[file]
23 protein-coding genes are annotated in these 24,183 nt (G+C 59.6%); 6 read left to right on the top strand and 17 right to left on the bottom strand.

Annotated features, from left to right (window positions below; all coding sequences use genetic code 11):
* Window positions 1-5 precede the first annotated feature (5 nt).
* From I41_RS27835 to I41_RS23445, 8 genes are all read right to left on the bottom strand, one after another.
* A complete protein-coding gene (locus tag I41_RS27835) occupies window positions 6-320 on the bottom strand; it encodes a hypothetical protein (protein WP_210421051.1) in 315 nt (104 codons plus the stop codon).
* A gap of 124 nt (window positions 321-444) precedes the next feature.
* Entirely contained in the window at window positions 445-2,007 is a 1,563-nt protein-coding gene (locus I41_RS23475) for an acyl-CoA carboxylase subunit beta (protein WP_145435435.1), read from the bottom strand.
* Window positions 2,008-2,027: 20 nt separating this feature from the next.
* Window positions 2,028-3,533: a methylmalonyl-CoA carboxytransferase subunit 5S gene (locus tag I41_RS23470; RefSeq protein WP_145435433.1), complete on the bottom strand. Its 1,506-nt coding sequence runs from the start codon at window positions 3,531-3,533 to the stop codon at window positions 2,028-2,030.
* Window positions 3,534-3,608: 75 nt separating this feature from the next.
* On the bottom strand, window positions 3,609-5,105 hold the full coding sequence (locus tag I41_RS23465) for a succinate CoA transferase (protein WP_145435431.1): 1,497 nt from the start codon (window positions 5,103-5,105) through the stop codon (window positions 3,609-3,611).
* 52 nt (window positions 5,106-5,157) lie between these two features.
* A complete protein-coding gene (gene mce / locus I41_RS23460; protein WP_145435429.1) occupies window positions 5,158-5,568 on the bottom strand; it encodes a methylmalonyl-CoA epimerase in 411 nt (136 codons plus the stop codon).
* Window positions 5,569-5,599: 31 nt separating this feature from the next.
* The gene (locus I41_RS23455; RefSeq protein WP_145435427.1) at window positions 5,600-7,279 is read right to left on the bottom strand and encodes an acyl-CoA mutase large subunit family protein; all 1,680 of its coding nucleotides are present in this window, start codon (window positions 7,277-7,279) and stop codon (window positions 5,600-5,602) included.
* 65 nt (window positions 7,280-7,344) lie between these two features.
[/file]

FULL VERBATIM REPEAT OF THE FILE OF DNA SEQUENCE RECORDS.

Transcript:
23 protein-coding genes are annotated in these 24,183 nt (G+C 59.6%); 6 read left to right on the top strand and 17 right to left on the bottom strand.

Annotated features, from left to right (window positions below; all coding sequences use genetic code 11):
* Window positions 1-5 precede the first annotated feature (5 nt).
* From I41_RS27835 to I41_RS23445, 8 genes are all read right to left on the bottom strand, one after another.
* A complete protein-coding gene (locus tag I41_RS27835) occupies window positions 6-320 on the bottom strand; it encodes a hypothetical protein (protein WP_210421051.1) in 315 nt (104 codons plus the stop codon).
* A gap of 124 nt (window positions 321-444) precedes the next feature.
* Entirely contained in the window at window positions 445-2,007 is a 1,563-nt protein-coding gene (locus I41_RS23475) for an acyl-CoA carboxylase subunit beta (protein WP_145435435.1), read from the bottom strand.
* Window positions 2,008-2,027: 20 nt separating this feature from the next.
* Window positions 2,028-3,533: a methylmalonyl-CoA carboxytransferase subunit 5S gene (locus tag I41_RS23470; RefSeq protein WP_145435433.1), complete on the bottom strand. Its 1,506-nt coding sequence runs from the start codon at window positions 3,531-3,533 to the stop codon at window positions 2,028-2,030.
* Window positions 3,534-3,608: 75 nt separating this feature from the next.
* On the bottom strand, window positions 3,609-5,105 hold the full coding sequence (locus tag I41_RS23465) for a succinate CoA transferase (protein WP_145435431.1): 1,497 nt from the start codon (window positions 5,103-5,105) through the stop codon (window positions 3,609-3,611).
* 52 nt (window positions 5,106-5,157) lie between these two features.
* A complete protein-coding gene (gene mce / locus I41_RS23460; protein WP_145435429.1) occupies window positions 5,158-5,568 on the bottom strand; it encodes a methylmalonyl-CoA epimerase in 411 nt (136 codons plus the stop codon).
* Window positions 5,569-5,599: 31 nt separating this feature from the next.
* The gene (locus I41_RS23455; RefSeq protein WP_145435427.1) at window positions 5,600-7,279 is read right to left on the bottom strand and encodes an acyl-CoA mutase large subunit family protein; all 1,680 of its coding nucleotides are present in this window, start codon (window positions 7,277-7,279) and stop codon (window positions 5,600-5,602) included.
* 65 nt (window positions 7,280-7,344) lie between these two features.